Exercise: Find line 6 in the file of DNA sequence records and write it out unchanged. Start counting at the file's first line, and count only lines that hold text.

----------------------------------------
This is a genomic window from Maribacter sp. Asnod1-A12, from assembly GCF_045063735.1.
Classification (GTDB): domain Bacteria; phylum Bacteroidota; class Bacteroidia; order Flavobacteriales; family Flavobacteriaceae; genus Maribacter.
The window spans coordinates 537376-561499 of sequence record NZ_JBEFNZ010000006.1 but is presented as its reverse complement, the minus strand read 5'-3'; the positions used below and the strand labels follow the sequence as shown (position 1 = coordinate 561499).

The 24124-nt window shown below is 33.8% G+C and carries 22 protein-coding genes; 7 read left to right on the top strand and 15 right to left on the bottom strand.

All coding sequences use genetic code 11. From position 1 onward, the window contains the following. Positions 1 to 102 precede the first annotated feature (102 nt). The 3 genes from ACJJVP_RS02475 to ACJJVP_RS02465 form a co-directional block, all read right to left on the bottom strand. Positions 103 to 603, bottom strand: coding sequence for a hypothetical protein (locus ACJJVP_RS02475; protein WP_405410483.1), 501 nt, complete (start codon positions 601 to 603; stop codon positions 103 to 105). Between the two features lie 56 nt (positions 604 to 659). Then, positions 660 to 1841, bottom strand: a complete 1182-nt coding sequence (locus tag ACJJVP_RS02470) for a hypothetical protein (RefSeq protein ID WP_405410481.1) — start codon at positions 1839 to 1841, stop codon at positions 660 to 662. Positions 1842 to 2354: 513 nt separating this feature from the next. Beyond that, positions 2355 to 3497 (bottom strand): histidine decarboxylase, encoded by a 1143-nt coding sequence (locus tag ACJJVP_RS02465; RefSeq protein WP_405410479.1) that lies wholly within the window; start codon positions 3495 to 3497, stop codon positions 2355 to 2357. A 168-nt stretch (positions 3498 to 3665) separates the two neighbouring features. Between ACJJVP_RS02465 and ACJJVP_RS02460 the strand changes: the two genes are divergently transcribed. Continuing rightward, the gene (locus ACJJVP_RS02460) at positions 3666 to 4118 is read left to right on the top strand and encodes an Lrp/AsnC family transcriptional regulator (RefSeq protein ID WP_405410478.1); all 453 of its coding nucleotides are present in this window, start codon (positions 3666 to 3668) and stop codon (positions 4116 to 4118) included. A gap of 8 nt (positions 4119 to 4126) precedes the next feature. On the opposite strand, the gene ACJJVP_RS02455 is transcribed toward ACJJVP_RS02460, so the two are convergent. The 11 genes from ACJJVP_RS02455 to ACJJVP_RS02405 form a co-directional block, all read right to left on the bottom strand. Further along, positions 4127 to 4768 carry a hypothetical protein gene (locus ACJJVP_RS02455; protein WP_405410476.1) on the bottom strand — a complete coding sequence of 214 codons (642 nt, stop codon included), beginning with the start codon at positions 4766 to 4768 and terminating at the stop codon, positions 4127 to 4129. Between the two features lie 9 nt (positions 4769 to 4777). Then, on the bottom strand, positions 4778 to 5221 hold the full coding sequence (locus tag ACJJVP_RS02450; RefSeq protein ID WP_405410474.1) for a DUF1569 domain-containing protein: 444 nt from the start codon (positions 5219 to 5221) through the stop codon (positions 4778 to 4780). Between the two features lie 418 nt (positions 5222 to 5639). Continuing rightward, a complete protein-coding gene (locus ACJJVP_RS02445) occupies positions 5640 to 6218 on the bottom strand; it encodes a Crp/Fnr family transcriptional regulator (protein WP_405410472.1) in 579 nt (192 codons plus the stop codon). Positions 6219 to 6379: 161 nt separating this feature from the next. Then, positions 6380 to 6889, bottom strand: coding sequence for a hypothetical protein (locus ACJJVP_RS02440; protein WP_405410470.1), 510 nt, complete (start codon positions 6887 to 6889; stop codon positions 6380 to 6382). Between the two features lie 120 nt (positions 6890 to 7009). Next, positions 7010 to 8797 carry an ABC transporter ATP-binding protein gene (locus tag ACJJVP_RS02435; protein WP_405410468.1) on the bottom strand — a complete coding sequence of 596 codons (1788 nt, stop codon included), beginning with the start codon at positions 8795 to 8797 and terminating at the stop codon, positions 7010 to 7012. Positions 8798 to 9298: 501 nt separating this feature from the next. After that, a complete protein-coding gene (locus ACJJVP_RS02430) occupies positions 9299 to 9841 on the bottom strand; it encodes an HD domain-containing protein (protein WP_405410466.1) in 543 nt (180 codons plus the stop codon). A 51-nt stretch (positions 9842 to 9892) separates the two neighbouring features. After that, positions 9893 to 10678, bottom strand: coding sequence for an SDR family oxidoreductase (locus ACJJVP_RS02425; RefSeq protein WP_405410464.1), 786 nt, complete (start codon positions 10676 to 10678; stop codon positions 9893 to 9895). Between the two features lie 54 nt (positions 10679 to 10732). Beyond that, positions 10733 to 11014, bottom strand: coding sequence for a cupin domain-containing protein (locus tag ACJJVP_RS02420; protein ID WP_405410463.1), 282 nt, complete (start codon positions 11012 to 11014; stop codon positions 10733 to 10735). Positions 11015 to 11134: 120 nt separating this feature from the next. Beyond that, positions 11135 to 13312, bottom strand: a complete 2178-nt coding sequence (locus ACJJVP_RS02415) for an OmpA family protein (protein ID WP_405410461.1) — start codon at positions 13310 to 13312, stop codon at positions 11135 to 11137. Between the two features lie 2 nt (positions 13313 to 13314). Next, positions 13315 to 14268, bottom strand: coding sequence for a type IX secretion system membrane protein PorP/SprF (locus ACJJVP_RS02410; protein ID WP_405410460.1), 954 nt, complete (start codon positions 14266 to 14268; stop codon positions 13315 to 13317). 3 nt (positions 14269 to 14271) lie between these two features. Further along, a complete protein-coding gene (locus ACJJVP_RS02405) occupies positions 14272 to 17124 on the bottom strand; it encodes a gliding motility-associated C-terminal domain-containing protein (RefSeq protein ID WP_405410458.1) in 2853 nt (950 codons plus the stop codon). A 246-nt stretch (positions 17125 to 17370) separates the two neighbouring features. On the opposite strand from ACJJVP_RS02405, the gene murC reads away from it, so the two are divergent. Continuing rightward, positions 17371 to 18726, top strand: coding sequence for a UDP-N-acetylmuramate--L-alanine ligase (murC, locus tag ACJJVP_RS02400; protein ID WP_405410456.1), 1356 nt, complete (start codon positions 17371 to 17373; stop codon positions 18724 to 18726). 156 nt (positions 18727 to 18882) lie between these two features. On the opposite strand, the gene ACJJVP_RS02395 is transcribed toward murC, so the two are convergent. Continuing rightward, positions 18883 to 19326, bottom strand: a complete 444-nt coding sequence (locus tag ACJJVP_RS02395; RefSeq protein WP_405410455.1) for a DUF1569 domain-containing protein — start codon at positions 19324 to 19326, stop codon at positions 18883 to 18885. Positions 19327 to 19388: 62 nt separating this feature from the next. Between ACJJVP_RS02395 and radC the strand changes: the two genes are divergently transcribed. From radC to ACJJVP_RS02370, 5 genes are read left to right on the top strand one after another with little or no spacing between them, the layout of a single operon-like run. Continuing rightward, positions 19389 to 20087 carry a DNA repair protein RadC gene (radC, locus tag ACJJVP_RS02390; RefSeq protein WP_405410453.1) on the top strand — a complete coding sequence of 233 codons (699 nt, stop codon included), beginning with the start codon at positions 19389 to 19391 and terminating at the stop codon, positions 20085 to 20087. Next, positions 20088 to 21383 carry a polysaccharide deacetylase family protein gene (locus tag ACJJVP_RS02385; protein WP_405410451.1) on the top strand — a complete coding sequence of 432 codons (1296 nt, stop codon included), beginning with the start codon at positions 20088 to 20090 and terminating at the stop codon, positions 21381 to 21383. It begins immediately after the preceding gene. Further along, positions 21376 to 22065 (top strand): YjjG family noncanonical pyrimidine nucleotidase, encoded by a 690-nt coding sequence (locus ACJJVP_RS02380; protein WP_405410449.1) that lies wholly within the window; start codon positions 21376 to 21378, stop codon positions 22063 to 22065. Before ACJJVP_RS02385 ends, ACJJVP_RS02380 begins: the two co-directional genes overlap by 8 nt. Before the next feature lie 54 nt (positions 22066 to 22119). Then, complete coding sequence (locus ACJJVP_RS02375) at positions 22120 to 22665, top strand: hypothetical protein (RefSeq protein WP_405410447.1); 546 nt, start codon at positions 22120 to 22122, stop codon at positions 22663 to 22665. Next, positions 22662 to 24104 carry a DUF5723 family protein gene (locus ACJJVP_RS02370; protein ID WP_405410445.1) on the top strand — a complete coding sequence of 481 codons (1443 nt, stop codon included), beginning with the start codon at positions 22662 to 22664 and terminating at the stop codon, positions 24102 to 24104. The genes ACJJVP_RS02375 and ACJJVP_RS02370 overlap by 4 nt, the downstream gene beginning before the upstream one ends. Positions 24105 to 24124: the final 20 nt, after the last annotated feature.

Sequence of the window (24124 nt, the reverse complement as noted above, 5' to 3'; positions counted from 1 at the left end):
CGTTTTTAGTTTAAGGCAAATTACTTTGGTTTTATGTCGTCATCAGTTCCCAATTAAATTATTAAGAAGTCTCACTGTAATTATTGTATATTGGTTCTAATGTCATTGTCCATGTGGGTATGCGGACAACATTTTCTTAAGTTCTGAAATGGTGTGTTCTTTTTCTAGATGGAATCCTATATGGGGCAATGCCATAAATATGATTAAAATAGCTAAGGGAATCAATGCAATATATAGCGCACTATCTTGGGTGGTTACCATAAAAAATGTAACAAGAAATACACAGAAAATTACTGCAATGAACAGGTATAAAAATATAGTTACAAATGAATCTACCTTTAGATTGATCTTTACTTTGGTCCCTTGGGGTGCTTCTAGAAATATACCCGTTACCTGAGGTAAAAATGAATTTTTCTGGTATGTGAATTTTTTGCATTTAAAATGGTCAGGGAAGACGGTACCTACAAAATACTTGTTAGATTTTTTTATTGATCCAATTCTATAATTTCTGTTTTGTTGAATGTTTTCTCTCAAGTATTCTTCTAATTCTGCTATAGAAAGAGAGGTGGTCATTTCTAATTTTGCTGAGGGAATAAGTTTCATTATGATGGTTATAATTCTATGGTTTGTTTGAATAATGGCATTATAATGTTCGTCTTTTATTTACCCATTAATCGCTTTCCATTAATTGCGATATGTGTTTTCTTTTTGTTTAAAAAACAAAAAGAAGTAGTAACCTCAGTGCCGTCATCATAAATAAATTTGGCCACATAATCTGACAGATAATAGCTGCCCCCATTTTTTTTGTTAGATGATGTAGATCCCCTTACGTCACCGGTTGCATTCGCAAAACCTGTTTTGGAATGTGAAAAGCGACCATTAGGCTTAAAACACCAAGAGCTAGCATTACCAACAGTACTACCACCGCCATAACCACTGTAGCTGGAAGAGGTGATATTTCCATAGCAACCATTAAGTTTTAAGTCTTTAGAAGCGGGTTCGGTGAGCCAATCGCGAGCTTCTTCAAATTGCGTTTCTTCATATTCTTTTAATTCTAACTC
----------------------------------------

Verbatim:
Sequence of the window (24124 nt, the reverse complement as noted above, 5' to 3'; positions counted from 1 at the left end):